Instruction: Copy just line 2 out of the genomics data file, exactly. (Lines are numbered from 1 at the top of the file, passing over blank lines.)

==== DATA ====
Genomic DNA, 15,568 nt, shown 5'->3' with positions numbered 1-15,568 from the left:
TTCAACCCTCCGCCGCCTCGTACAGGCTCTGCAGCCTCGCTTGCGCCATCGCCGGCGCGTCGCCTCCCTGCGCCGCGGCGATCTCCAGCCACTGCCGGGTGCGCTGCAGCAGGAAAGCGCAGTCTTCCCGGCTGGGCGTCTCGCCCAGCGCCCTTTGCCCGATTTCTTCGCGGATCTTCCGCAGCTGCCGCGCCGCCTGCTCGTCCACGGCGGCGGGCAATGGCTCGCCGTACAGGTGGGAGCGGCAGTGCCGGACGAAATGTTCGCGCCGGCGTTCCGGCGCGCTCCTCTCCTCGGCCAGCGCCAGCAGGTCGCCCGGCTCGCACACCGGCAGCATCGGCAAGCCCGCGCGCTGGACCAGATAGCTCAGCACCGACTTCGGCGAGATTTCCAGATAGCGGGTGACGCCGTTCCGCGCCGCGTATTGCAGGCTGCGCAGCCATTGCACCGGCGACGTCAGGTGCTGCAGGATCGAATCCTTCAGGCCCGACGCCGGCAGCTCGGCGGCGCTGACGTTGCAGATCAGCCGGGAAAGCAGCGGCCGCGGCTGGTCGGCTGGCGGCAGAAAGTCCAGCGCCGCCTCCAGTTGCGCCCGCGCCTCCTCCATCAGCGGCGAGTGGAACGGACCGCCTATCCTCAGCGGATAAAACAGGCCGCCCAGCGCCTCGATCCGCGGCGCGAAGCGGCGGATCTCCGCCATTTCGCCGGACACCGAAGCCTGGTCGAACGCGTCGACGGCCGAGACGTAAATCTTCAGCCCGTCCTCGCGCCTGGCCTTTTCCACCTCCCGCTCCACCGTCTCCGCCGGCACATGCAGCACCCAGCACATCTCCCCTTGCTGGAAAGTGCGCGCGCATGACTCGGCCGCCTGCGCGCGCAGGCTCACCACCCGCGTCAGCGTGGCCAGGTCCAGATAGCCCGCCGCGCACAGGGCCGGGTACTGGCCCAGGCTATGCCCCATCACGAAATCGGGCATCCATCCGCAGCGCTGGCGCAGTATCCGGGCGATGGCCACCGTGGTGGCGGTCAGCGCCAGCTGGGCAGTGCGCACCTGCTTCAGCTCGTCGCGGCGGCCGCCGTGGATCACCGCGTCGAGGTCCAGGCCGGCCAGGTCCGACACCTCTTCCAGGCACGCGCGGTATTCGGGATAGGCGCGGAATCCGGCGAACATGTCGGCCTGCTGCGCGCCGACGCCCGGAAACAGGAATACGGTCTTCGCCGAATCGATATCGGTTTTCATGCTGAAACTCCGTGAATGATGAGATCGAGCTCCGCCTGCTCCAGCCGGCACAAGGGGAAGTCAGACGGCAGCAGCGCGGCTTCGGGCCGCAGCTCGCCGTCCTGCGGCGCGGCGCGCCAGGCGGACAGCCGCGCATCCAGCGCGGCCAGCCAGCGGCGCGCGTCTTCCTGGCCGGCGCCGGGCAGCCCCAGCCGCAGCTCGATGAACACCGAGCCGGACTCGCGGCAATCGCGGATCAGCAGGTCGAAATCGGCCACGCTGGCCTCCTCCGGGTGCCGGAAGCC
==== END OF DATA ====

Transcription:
TTCAACCCTCCGCCGCCTCGTACAGGCTCTGCAGCCTCGCTTGCGCCATCGCCGGCGCGTCGCCTCCCTGCGCCGCGGCGATCTCCAGCCACTGCCGGGTGCGCTGCAGCAGGAAAGCGCAGTCTTCCCGGCTGGGCGTCTCGCCCAGCGCCCTTTGCCCGATTTCTTCGCGGATCTTCCGCAGCTGCCGCGCCGCCTGCTCGTCCACGGCGGCGGGCAATGGCTCGCCGTACAGGTGGGAGCGGCAGTGCCGGACGAAATGTTCGCGCCGGCGTTCCGGCGCGCTCCTCTCCTCGGCCAGCGCCAGCAGGTCGCCCGGCTCGCACACCGGCAGCATCGGCAAGCCCGCGCGCTGGACCAGATAGCTCAGCACCGACTTCGGCGAGATTTCCAGATAGCGGGTGACGCCGTTCCGCGCCGCGTATTGCAGGCTGCGCAGCCATTGCACCGGCGACGTCAGGTGCTGCAGGATCGAATCCTTCAGGCCCGACGCCGGCAGCTCGGCGGCGCTGACGTTGCAGATCAGCCGGGAAAGCAGCGGCCGCGGCTGGTCGGCTGGCGGCAGAAAGTCCAGCGCCGCCTCCAGTTGCGCCCGCGCCTCCTCCATCAGCGGCGAGTGGAACGGACCGCCTATCCTCAGCGGATAAAACAGGCCGCCCAGCGCCTCGATCCGCGGCGCGAAGCGGCGGATCTCCGCCATTTCGCCGGACACCGAAGCCTGGTCGAACGCGTCGACGGCCGAGACGTAAATCTTCAGCCCGTCCTCGCGCCTGGCCTTTTCCACCTCCCGCTCCACCGTCTCCGCCGGCACATGCAGCACCCAGCACATCTCCCCTTGCTGGAAAGTGCGCGCGCATGACTCGGCCGCCTGCGCGCGCAGGCTCACCACCCGCGTCAGCGTGGCCAGGTCCAGATAGCCCGCCGCGCACAGGGCCGGGTACTGGCCCAGGCTATGCCCCATCACGAAATCGGGCATCCATCCGCAGCGCTGGCGCAGTATCCGGGCGATGGCCACCGTGGTGGCGGTCAGCGCCAGCTGGGCAGTGCGCACCTGCTTCAGCTCGTCGCGGCGGCCGCCGTGGATCACCGCGTCGAGGTCCAGGCCGGCCAGGTCCGACACCTCTTCCAGGCACGCGCGGTATTCGGGATAGGCGCGGAATCCGGCGAACATGTCGGCCTGCTGCGCGCCGACGCCCGGAAACAGGAATACGGTCTTCGCCGAATCGATATCGGTTTTCATGCTGAAACTCCGTGAATGATGAGATCGAGCTCCGCCTGCTCCAGCCGGCACAAGGGGAAGTCAGACGGCAGCAGCGCGGCTTCGGGCCGCAGCTCGCCGTCCTGCGGCGCGGCGCGCCAGGCGGACAGCCGCGCATCCAGCGCGGCCAGCCAGCGGCGCGCGTCTTCCTGGCCGGCGCCGGGCAGCCCCAGCCGCAGCTCGATGAACACCGAGCCGGACTCGCGGCAATCGCGGATCAGCAGGTCGAAATCGGCCACGCTGGCCTCCTCCGGGTGCCGGAAGCC